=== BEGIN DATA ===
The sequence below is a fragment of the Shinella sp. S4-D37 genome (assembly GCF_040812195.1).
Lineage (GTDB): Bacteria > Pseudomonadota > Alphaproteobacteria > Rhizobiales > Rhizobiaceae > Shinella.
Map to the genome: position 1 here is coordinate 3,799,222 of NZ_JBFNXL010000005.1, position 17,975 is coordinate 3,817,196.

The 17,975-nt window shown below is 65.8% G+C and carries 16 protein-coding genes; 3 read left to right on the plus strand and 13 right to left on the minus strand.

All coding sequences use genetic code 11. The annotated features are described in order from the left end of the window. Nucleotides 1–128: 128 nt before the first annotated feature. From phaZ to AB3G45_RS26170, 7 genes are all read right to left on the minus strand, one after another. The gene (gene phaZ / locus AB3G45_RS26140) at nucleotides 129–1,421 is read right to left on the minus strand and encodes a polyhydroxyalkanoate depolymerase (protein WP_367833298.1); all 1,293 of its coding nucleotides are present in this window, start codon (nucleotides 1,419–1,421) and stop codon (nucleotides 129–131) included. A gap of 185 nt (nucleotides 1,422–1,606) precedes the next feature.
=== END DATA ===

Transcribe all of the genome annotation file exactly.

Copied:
The sequence below is a fragment of the Shinella sp. S4-D37 genome (assembly GCF_040812195.1).
Lineage (GTDB): Bacteria > Pseudomonadota > Alphaproteobacteria > Rhizobiales > Rhizobiaceae > Shinella.
Map to the genome: position 1 here is coordinate 3,799,222 of NZ_JBFNXL010000005.1, position 17,975 is coordinate 3,817,196.

The 17,975-nt window shown below is 65.8% G+C and carries 16 protein-coding genes; 3 read left to right on the plus strand and 13 right to left on the minus strand.

All coding sequences use genetic code 11. The annotated features are described in order from the left end of the window. Nucleotides 1–128: 128 nt before the first annotated feature. From phaZ to AB3G45_RS26170, 7 genes are all read right to left on the minus strand, one after another. The gene (gene phaZ / locus AB3G45_RS26140) at nucleotides 129–1,421 is read right to left on the minus strand and encodes a polyhydroxyalkanoate depolymerase (protein WP_367833298.1); all 1,293 of its coding nucleotides are present in this window, start codon (nucleotides 1,419–1,421) and stop codon (nucleotides 129–131) included. A gap of 185 nt (nucleotides 1,422–1,606) precedes the next feature.